The US Air Force’s Next Generation Air Dominance (NGAD) is a project that will have to avoid the mistakes made in the F-35 Joint Strike Fighter program. This was said on Monday by Air Force Secretary Frank Kendall. He used the word “abuses” referring to the mistakes made with the F-35.
According to Cundle, one of the abuses committed with the F-35 was that the US government had less than expected involvement in the program. He said it was the F-35’s total system performance that was the mistake that was made.
In simpler words – it is about the intellectual property of the aircraft. Today, intellectual property in the production of the F-35 is a “troubleshooting point”. Kendall explained that he has spent years fighting to overcome abuses in F-35 production.
One of the first steps to overcome the “trouble spot” has already been taken. In 2024, NGAD is not included in the budget of the fiscal year, which will allow the continuation of work on engineering and technological activities. This will delay any deliveries, thus keeping suppliers away from the project. I.e. according to Kendall, the longer the suppliers are away from the NGAD project, the better for the project itself.
At this time, NGAD remains a top-secret program. According to military analysts, an invitation was issued last week for the selection of a source who will be the main player in the NGAD program.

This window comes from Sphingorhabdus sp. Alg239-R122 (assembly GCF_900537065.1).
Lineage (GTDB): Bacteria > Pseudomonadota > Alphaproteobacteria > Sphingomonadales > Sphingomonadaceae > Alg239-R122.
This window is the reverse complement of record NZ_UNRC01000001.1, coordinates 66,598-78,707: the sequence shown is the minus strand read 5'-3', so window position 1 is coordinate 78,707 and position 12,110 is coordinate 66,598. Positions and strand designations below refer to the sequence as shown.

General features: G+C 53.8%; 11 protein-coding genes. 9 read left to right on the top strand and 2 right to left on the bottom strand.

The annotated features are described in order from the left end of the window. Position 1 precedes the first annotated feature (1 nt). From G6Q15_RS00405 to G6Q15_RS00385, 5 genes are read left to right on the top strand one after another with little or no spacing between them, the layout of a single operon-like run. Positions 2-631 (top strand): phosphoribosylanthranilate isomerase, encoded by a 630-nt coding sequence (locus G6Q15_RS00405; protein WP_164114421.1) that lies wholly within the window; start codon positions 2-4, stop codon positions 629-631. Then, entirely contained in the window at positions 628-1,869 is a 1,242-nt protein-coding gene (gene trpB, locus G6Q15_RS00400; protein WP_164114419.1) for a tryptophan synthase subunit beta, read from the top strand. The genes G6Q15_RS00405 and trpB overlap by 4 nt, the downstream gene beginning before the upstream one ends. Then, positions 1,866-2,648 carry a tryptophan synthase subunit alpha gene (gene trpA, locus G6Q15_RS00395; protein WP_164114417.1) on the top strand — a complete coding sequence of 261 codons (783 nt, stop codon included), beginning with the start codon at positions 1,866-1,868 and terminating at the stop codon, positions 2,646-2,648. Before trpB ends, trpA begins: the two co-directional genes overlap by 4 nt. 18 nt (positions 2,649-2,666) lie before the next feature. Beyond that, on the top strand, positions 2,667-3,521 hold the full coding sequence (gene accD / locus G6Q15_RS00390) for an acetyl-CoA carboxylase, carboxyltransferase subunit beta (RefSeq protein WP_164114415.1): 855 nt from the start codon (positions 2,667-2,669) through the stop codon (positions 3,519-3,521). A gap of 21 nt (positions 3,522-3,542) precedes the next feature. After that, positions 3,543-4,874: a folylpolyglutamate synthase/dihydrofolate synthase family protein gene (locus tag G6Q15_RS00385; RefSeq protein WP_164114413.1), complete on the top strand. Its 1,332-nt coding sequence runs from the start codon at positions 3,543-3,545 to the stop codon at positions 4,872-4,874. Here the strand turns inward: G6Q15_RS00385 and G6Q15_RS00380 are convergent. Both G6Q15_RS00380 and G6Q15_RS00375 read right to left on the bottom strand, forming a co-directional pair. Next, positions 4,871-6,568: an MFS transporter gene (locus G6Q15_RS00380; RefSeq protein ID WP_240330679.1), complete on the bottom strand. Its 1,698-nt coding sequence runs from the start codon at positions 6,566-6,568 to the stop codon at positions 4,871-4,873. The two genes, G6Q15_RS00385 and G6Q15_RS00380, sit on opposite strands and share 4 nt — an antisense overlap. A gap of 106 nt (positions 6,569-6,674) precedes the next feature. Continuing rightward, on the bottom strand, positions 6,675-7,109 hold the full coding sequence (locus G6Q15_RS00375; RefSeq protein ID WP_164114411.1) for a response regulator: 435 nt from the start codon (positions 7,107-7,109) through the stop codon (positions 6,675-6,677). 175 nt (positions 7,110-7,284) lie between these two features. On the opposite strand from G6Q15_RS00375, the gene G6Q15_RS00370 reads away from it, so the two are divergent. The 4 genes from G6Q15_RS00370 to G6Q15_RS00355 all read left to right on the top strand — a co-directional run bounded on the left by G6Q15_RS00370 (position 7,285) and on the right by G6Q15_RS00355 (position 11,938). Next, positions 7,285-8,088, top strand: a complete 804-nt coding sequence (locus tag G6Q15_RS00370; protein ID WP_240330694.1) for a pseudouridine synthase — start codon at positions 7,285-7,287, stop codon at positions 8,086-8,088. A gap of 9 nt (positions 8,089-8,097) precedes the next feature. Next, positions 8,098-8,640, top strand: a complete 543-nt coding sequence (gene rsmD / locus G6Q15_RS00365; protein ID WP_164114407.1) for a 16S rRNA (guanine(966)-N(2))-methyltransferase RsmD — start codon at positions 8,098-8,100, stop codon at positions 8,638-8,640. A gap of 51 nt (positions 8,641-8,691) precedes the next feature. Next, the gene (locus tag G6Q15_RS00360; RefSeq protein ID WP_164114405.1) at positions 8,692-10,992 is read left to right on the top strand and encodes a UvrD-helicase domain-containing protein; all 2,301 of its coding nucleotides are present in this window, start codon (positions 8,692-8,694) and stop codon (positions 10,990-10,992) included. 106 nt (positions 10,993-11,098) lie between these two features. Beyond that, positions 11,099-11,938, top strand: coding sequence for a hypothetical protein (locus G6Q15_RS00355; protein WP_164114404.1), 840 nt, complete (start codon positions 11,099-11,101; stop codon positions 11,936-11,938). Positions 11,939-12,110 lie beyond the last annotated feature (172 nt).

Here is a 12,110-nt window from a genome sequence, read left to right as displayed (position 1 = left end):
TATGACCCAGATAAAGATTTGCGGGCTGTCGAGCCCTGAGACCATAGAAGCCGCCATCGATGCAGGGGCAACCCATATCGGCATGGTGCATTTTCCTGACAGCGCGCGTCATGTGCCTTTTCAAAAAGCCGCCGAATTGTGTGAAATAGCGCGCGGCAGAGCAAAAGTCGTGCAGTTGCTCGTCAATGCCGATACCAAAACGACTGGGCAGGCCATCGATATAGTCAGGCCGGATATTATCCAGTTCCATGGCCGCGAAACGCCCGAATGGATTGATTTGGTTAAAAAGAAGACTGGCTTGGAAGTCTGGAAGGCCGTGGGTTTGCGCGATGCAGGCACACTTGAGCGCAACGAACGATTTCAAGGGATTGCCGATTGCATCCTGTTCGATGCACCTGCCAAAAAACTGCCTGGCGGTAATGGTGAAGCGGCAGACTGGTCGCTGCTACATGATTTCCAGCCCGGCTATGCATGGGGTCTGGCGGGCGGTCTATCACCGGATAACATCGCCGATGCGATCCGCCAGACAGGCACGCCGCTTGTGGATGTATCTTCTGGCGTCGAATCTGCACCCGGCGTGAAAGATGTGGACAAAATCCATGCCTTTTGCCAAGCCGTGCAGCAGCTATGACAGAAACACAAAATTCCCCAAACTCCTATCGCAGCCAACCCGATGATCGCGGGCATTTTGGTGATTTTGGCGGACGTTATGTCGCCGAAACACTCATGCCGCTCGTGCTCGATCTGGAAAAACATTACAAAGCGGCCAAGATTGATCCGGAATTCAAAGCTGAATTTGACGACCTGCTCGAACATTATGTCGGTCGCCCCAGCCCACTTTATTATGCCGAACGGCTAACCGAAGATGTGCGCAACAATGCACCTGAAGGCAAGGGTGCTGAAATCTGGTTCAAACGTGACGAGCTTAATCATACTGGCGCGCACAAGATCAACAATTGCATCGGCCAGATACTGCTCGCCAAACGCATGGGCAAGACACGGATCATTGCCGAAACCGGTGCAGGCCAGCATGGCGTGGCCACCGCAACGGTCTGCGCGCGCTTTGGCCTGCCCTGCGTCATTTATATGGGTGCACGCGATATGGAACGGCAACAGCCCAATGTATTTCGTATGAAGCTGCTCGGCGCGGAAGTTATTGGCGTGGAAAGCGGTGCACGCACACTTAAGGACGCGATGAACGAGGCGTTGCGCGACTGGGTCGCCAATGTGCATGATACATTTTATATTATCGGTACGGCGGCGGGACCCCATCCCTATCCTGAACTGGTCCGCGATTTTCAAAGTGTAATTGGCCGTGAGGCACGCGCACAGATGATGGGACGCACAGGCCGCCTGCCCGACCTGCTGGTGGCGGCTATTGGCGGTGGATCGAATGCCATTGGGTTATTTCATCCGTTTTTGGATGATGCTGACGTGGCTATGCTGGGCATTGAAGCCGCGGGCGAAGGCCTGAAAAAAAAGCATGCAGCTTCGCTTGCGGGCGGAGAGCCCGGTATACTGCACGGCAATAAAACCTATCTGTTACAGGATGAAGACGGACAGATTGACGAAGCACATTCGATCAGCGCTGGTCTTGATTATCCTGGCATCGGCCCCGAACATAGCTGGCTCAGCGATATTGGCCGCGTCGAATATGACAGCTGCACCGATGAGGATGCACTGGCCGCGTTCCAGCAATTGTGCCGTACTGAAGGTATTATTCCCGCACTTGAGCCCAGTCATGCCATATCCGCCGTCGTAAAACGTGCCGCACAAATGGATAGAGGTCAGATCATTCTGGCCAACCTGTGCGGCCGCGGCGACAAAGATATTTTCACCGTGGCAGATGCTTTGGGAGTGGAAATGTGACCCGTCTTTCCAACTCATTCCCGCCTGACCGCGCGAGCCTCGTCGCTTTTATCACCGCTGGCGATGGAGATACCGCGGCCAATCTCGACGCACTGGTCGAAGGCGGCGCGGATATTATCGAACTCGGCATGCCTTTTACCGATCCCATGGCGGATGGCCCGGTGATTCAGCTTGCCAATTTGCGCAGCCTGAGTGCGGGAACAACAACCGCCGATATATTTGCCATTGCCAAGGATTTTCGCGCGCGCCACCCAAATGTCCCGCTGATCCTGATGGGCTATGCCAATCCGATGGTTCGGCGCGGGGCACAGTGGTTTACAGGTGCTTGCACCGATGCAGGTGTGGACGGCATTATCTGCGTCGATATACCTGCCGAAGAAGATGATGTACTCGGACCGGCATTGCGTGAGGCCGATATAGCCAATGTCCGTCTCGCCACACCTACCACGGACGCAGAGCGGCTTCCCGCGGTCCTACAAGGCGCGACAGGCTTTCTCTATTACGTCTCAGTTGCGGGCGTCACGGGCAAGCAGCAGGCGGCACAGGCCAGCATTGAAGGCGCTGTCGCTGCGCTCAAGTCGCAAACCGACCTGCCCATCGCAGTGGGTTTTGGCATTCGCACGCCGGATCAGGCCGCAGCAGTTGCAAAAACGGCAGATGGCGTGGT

Another “f-35 mistake” can also be avoided. According to Kendall, today’s technologies are much more advanced – we are talking about model-based engineering and digital design. This will not only keep the Air Force closer to the project but also significantly reduce the cost the government has spent on the F-35 Joint Strike Fighter program.
Sources indicate that the Pentagon’s intention is to secure a minimum ownership stake of 50% in NGAD, along with associated rights. This leaves the remaining 50% or less open for unrestricted competition among other participants.
Looking ahead, Air Force Secretary Kendall foresees NGAD reaching operational status later in the current decade. The introduction of this sixth-generation aircraft raises questions about the future of older aircraft within the inventories of the Air Force, Navy, and Marine Corps.
Kendall likens this transition to a historical shift from wooden ships to iron vessels, emphasizing the replacement of outdated assets with new ones. While the older aircraft will continue to serve a purpose, their effectiveness against the contemporary and sophisticated weaponry employed by adversaries is severely limited.
In light of China’s formidable no-access/area-denial strategy, the realization of NGAD becomes an imperative, as stated by the Air Force secretary. The need to counter these challenges compels the development and deployment of advanced capabilities.